-By Rebecca Murray
Because nothing says Happy Mother’s Day better than witches and devil babies, NBC’s celebrating Mother’s Day 2014 with the premiere of the miniseries Rosemary’s Baby starring Zoe Saldana, Patrick J. Adams, and Jason Isaacs. And for fans of the 1968 movie and/or Ira Levin’s bestselling novel who are expecting that maybe this miniseries will be taking a similar approach to the classic material in the way that Gus Van Sant’s 1998 Psycho replicated Alfred Hitchcock’s 1960 horror/thriller, that’s not the case with this Rosemary’s Baby. Instead, the basics of the story remain the same but changes were made in modernizing the tale.
Speaking to the media about the upcoming premiere of Rosemary’s Baby, Jason Isaacs provided insights into the changes to the source material and what viewers can expect from this 2014 approach to Levin’s novel. Asked why he believes it will resonate and why the story still hooks us in, Isaacs replied, “Why does it resonate? Because it’s creepy. It’s like asking why a song works. You know, some songs work and some don’t. This is a story that works. It worked once in a great film in the ‘60s, it worked once in a phenomenal book in the ’60s, and the writers of this cherry-picked the best elements of both and reinvented it for today. And hopefully it will work again.”
So, what do we really need to know about NBC’s Rosemary’s Baby miniseries premiering on May 11th at 9pm ET/PT and concluding on May 15th at 9pm? Here are the key points we learned from Isaacs’ conference call.
This is not a remake of the Roman Polanski movie:
Jason Isaacs: “My friend [said], ‘What?! You’re remaking the Polanski film? It’s a work of genius. It’s sacrilege. How dare you!’ And that was in some ways the most fun thing about it at all, because I knew that we were was so different. It’s not a remake at all. I mean there were all these clumsy words like re-imagining, but it’s not just telling a great story. It’s got the same title. It’s got roughly the same plot line, but it’s all so different that I quite like the sleight of hand. You know, maybe we’ll draw people to it hoping to sound smart when they go, ‘Well I prefer this and that,’ as if they were watching another production of Hamlet. But, you know, these are different words and different characters in different situations. So that was a challenge in a way, to invent something new that worked in and of itself.”
The key differences between the book, the Roman Polanski film, and this mini-series:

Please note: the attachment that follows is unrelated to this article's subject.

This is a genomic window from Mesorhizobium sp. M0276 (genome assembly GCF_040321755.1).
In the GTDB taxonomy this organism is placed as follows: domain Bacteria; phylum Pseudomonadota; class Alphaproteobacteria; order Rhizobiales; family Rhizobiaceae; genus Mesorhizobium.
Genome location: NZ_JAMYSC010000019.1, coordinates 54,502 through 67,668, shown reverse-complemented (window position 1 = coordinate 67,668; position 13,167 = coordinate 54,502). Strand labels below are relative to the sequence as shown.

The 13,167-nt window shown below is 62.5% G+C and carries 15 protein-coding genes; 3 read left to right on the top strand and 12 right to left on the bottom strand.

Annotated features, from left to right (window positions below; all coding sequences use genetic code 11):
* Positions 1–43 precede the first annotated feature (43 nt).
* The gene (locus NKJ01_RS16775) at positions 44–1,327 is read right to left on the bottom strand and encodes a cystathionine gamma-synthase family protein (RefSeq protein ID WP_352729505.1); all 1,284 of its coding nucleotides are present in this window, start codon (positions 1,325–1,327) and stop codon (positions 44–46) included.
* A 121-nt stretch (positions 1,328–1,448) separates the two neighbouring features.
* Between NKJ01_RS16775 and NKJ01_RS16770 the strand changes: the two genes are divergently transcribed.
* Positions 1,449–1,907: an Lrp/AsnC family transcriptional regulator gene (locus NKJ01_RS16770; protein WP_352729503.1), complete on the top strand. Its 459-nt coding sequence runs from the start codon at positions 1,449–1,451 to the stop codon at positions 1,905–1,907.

Jason Isaacs: “I mean it’s an odd thing because people talk about the iconic Polanski movie but you know he made the movie from a phenomenally successful and popular book, as all his books were and they all made great films. I think what the writers did [was]they looked at the film and they looked at the book and they cherry-picked the best of the narrative, then they set it somewhere completely different. It’s over a much longer period of time. They’ve changed the characters of Roman and Margaux entirely, and then having Zoe at the center of this immediately makes it a piece of a different tone because she’s such a modern woman. There’s nothing weak about Zoe. And then when you put Patrick [J. Adams] as her husband… John Cassavetes, there was something about him I wouldn’t dare to presume what he was like in real life but something on screen came through untrustworthy about him from the beginning. But Patrick has such an open face and feels like such a charming, lovely, fine young man and kind of the kind of person that parents would happily have taking their daughter out to prom. And so the fact that he sold his wife out, it takes longer to come to terms with the terrible thing that he’s done and the terrible price that he’s paying.
I think it took Patrick by surprise how he struggled with – not struggled, I mean the part was enjoyable to watch – it’s how much Guy is struggling with it. Whereas in Cassavetes he enjoys the fruits of this deal he’s done with the devil so much that you can condemn him as the dealer. But with Patrick you look at him and your heart goes out to him. even though he’s in some ways the most despicable character on the screen. So they’re all so different I think that hopefully Ira Levin would enjoy it, hopefully Polanski enjoys it, and they will all recognize the spirit of their story, but not the details.”
The new version plays up the difference in social standing and wealth between the Castevets and Woodhouses: